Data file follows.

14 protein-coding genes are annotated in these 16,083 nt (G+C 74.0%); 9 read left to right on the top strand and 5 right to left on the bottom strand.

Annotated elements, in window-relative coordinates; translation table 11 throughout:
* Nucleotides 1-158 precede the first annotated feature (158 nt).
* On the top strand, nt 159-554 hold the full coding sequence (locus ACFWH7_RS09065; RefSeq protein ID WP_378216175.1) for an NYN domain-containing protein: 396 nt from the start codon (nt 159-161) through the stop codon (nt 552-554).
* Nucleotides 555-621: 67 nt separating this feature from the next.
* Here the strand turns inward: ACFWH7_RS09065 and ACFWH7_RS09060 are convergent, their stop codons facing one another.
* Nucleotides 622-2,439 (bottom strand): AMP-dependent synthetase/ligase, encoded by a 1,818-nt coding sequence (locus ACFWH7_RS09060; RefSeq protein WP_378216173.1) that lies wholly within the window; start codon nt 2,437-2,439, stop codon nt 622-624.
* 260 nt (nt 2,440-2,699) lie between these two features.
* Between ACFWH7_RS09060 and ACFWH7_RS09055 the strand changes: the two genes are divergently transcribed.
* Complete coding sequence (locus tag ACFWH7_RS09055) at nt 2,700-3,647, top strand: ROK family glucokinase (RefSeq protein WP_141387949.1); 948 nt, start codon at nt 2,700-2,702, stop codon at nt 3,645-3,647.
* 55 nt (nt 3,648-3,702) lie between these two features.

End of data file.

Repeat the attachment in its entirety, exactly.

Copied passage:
14 protein-coding genes are annotated in these 16,083 nt (G+C 74.0%); 9 read left to right on the top strand and 5 right to left on the bottom strand.

Annotated elements, in window-relative coordinates; translation table 11 throughout:
* Nucleotides 1-158 precede the first annotated feature (158 nt).
* On the top strand, nt 159-554 hold the full coding sequence (locus ACFWH7_RS09065; RefSeq protein ID WP_378216175.1) for an NYN domain-containing protein: 396 nt from the start codon (nt 159-161) through the stop codon (nt 552-554).
* Nucleotides 555-621: 67 nt separating this feature from the next.
* Here the strand turns inward: ACFWH7_RS09065 and ACFWH7_RS09060 are convergent, their stop codons facing one another.
* Nucleotides 622-2,439 (bottom strand): AMP-dependent synthetase/ligase, encoded by a 1,818-nt coding sequence (locus ACFWH7_RS09060; RefSeq protein WP_378216173.1) that lies wholly within the window; start codon nt 2,437-2,439, stop codon nt 622-624.
* 260 nt (nt 2,440-2,699) lie between these two features.
* Between ACFWH7_RS09060 and ACFWH7_RS09055 the strand changes: the two genes are divergently transcribed.
* Complete coding sequence (locus tag ACFWH7_RS09055) at nt 2,700-3,647, top strand: ROK family glucokinase (RefSeq protein WP_141387949.1); 948 nt, start codon at nt 2,700-2,702, stop codon at nt 3,645-3,647.
* 55 nt (nt 3,648-3,702) lie between these two features.